Other defenses under Rule 12(b) raise defects in the procedure by which the plaintiff has initiated the action. The defense of insufficient service of process (Rule 12(b)(5)), for example, attacks the manner in which the complaint was served. Similarly, the Rule 12(b)(7) defense of failure to join a necessary party asserts a defect in the scope of the suit as the plaintiff has framed it. Generally, these are curable defects that will not require dismissal of the suit but will have to be remedied before the case proceeds. If service of process was insufficient, for example, the court will order proper service of the complaint before proceeding. Similarly, if an absentee should be joined under Fed. R. Civ. P. 19, the court will order her joined if possible. If the absentee cannot be joined — for example, if her joinder would destroy diversity — the court will determine whether the case can proceed without the absentee, dismissing only if it would be unfair to proceed without her. In these cases, the Rule provides a mechanism to flush out preliminary problems and resolve them before getting into the substantive work of the lawsuit.
The Rule 12(b)(6) objection, unlike the other pre-answer defenses, challenges the substantive merits of the complaint. The defendant who moves to dismiss “for failure to state a claim upon which relief can be granted” asserts that even if the plaintiff were to prove all the allegations in the complaint, she would still not be entitled to any relief. It hardly makes sense for the court to entertain the action and decide the facts if the law will not provide any relief to the plaintiff even if she proves everything alleged in the complaint. An example would be a suit for negligent infliction of emotional distress in a jurisdiction that does not recognize a right to recover for emotional distress unless the plaintiff also suffers physical injury. If physical injury is required, and the plaintiff cannot allege it, the court might just as well dismiss at the outset since the plaintiff will not be entitled to relief if she is allowed to proceed with the suit.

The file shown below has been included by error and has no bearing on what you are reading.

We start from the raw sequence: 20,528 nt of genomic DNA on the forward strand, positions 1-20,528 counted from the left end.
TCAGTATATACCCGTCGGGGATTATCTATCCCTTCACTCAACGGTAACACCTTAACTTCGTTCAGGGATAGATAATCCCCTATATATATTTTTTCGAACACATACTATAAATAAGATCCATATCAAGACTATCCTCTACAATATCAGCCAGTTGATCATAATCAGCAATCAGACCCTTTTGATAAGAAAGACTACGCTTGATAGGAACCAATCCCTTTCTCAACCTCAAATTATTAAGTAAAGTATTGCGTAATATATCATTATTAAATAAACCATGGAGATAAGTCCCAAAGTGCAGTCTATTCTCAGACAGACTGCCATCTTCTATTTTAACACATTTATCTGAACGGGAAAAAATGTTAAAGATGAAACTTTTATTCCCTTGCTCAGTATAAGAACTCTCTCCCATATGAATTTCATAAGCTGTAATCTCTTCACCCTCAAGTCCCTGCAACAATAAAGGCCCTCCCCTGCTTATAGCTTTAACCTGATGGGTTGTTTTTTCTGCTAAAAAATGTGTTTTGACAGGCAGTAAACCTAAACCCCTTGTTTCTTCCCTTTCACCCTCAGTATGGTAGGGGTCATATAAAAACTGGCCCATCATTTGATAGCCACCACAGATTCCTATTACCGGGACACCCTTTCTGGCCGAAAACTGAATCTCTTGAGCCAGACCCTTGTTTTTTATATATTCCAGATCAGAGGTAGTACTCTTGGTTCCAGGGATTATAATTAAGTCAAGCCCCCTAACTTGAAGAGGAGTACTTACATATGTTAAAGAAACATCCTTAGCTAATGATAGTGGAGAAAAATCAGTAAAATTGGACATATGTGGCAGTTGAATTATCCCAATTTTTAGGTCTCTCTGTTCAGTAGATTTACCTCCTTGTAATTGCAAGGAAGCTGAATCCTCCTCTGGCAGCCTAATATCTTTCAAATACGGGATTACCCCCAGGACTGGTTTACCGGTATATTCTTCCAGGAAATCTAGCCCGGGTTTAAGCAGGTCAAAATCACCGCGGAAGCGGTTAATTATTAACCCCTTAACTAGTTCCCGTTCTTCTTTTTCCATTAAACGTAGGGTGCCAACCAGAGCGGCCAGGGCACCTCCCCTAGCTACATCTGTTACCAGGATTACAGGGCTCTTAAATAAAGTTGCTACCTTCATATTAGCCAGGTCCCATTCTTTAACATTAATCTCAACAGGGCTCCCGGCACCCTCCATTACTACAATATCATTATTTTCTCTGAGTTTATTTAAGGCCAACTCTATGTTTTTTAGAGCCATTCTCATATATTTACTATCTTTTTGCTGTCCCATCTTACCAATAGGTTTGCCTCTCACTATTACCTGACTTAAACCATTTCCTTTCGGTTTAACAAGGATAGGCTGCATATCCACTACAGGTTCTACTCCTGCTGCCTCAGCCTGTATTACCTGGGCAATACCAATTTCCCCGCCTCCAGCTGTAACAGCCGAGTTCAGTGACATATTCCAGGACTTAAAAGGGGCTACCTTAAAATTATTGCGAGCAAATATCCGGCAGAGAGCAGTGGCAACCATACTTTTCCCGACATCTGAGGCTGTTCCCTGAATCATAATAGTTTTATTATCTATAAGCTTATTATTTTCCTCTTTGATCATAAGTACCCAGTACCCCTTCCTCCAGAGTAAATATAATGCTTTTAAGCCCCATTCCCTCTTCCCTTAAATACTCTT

Although the Rule 12(b)(6) motion is unique in attacking the substantive merits of the plaintiff’s claim, it is akin to the “fatal” defenses under 12(b)(1), (2), and (3), in that it can lead to dismissal if it is upheld by the court. However, a plaintiff whose complaint has been dismissed under Rule 12(b)(6) will virtually always be given at least one opportunity to amend the complaint to state a compensable claim before her case is dismissed. See, generally, Moore’s §15.14. If the plaintiff has grounds to plead all the elements of a proper claim, but had simply failed to include them all in the original complaint, she can amend the complaint to state a compensable claim once the defect is brought to her attention. (For example, a plaintiff who had suffered a physical injury, but had simply failed to allege it in her complaint for emotional distress, could amend to add an allegation of physical injury.) On the other hand, if the plaintiff is unable to amend to state a compensable claim because the facts do not support a necessary element of the claim, then the case will be dismissed. The Rule 12(b)(6) motion is explored in more detail in Chapter 23.